International Stage set for NRFL Coaches

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New Zealand Football appointed two NRFL Coaches a fortnight ago into the international age group set up, with Onehunga Sports Head Coach, Hiroshi Miyazawa and Melville United Co-Coach Sam Wilkinson ready to make their mark in the upcoming qualifying tournaments for both the OFC U19 Youth Championships and next year’s OFC U17 Youth Championships.

Wilkinson joins the U17 National team coaching space, alongside Jose Figueira and Paul Temple. While in the U20s Space, Miyazawa, will join Des Buckingham as the assistant coach for the upcoming OFC U19 Youth Championships.

Wilkinson, a former Melville United player himself was appointed co-coach at the end of the 2016 Lotto NRFL season, alongside former NZU-20 Skipper, and Melville player, Michael Mayne. Together, the pair have rebuilt the brand of Melville United and have created a force to be reckoned with inside the Lotto NRFL Men’s Division One.

Melville coach Sam Wilkinson. . Photo: Shane Wenzlick /

After previously holding coaching roles in the youth space at both West Bromwich Albion (2010-2012) and Birmingham City (2012-2015), Wilkinson returned to New Zealand seeking to be a head-coach and brought with him a UEFA A Licence, which he gained in 2014.

“It’s a great honour, I am a proud kiwi and to get the opportunity to help my country qualify for a World Cup is a really proud moment for me” Wilkinson said.

“It’s a really exciting challenge for me, it’s a new opportunity and it’s a chance to go and work with the best young players that we’ve got in the country.”

On the books of the U20s, Hiroshi Miyazawa held a professional footballing career, prior to his coaching career in New Zealand.

Primarily a Centre Back in his professional days, Miyazawa made the move to New Zealand to link up with the former Australia National Pro League side, the Football Kingz.

Spending two years with the side, Miyazawa retired from professional football in 2003. This is when Miyazawa began a career in coaching, developing youth at WYNRS (Wynton Rufer Football Academy) as a full-time coach.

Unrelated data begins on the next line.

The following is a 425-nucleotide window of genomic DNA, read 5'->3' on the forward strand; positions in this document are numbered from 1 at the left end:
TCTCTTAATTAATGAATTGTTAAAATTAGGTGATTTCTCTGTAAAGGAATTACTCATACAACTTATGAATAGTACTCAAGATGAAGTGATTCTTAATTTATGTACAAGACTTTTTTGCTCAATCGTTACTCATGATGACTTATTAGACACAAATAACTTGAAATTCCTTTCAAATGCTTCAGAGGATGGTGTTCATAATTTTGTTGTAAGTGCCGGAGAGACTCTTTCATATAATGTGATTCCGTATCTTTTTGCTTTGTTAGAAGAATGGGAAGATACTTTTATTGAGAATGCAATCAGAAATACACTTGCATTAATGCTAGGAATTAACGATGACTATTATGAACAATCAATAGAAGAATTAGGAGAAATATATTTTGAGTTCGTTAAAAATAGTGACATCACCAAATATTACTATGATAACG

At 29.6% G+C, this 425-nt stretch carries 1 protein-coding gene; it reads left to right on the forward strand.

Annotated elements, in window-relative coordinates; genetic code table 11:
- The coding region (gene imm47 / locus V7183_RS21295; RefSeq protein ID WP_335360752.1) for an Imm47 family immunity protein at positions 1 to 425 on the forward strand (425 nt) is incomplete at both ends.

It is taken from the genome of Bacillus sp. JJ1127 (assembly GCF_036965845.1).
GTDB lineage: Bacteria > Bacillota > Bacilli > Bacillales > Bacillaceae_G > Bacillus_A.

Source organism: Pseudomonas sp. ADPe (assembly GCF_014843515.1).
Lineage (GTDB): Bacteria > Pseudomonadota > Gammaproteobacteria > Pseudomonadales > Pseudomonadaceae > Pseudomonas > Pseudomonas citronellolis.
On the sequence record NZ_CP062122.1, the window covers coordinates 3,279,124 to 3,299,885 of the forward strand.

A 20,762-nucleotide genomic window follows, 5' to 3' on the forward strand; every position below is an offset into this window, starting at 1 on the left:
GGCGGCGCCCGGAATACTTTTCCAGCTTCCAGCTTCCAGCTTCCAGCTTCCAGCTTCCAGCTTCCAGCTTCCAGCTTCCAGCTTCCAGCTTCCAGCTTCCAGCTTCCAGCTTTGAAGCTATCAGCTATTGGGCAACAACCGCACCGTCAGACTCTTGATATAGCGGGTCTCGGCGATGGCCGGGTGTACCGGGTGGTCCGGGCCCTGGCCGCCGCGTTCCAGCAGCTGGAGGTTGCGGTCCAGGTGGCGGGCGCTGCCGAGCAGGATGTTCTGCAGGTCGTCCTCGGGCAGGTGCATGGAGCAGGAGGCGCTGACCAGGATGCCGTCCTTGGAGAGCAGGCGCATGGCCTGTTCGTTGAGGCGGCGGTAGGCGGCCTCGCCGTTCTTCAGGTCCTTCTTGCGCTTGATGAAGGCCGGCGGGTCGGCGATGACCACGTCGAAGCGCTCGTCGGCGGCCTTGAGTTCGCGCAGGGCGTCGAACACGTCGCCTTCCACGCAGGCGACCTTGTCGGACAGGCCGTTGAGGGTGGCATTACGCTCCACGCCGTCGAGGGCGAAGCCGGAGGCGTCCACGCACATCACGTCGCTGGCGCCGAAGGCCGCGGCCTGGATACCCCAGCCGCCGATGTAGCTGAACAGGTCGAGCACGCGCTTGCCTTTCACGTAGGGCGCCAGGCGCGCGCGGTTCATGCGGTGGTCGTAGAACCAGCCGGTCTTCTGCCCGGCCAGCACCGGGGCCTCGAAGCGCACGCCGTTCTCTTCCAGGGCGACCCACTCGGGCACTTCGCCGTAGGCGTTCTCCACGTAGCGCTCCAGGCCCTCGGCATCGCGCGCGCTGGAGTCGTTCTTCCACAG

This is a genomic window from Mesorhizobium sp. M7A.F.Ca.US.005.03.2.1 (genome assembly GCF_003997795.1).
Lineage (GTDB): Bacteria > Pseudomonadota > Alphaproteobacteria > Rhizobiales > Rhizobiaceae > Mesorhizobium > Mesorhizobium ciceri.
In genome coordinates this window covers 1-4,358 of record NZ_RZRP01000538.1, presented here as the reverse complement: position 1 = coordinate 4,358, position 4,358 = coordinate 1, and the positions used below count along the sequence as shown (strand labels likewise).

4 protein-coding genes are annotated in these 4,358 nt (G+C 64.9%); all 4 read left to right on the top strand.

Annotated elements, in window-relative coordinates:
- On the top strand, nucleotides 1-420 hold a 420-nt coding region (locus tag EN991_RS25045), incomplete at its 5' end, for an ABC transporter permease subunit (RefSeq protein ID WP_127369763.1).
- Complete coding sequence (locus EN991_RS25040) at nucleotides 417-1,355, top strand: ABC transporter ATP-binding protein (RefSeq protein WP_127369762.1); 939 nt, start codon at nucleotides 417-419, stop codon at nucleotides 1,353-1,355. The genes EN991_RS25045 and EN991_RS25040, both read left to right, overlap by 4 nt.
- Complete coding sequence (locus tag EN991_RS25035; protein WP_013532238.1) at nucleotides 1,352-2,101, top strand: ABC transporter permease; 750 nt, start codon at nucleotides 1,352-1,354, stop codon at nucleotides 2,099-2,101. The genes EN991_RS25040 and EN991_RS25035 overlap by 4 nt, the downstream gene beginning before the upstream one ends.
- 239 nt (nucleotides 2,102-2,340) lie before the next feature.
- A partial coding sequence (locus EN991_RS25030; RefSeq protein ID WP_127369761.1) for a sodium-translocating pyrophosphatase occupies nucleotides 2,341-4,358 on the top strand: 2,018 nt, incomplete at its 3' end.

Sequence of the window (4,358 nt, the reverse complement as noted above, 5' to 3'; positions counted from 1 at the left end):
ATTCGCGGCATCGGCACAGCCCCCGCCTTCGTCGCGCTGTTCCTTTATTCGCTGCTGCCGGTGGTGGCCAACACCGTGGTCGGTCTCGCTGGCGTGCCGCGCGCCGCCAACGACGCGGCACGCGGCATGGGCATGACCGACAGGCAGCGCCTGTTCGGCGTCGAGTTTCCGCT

Onehunga’s Head Coach Hiroshi Miyazawa talks tactics at half time. Photo: Ben Campbell /

Spending four years at WYNRS, Miyazawa was promoted to Director of WYNRS Elite Academy, producing some of the finest talents existing today, including All Whites, Chris Wood and Marco Rojas.

During his reign as the Director of WYNRS Elite Academy, Miyazawa took Central United (2007) and Onehunga Sports (2011 and 2013) to the Manchester united Premier Cup World Finals, after beating a handful of both Australian teams and New Zealand teams throughout the qualification tournament.

The past four years have seen Miyazawa take up the role as Technical Director of the Wellington Phoenix Soccer School (WPSS), which works directly in correlation with the Wellington Phoenix.

The WPSS has produced some of New Zealand’s finest footballers, including the likes of Michael Fitzgerald, Sarpreet Singh, Michael Den Heijer and South African age group international, Liam Jordan.

Moving onto 2017, a massive year was in store for Miyazawa, who guided Onehunga Sports to winning both the Lotto NRFL Men’s Premier Division as well as taking Onehunga Sports all the way through to the final of the ISPS Handa Chatham Cup and being crowned champions.

Creating an attractive brand of football at Onehunga Sports, it was no doubt the man from Japan would attract the attention of the governing footballing body of New Zealand and effectively take the next step in his coaching career.

“It is a very exciting opportunity for me personally, but at the same, Des [Buckingham] and I are representing the country, so we need to do a good job to qualify for the FIFA U20 World Cup” Miyazawa said.

“We’ve got a job to do now and our obvious end goal is to get New Zealand to next year’s World Cup, so we will be working hard to ensure we qualify.”

However, both coaches admit, the NRFL has provided a good learning curve for them to learn and develop their own coaching style to able to compete in a challenging environment, which has led to their appointments as Assistant coaches for both the U17s and U20s Men’s teams.

Thriving for challenge, Miyazawa launches at every opportunity to develop his coaching and says the NRFL was a prime place to learn and develop his coaching style.

“In the NRFL, there are really good teams that play with different footballing styles and playing against them provides a challenge, which only develops you as a coach” Miyazawa said.

“Until last year, we were chasing titles and eventually we won a few, but this year, we are in a position to defend and retain, so obviously, it’s a different challenge and I find it is a difficult change to adapt to, but it’s something that will only develop my coaching.

For Wilkinson, he saw the coaching he did prior to the NRFL as a development centre, working with youth until he joined Melville United. Wilkinson says the NRFL was a huge learning curve for him and has stretched and developed him as a coach.

“The coaching I did prior to the NRFL was all in the development phase, I was working with younger players, where there was a less of an emphasis on results” Wilkinson said.

“There’s a lot of competitive sides in the NRFL, many of whom play different styles and it was a big learning curve for me as a coach, the league has stretched and developed me as a coach and it’s a huge asset to my learning coaching in the Northern League.”

The NZ U-20 side are set to kick off their first qualifying match against 4pm NZT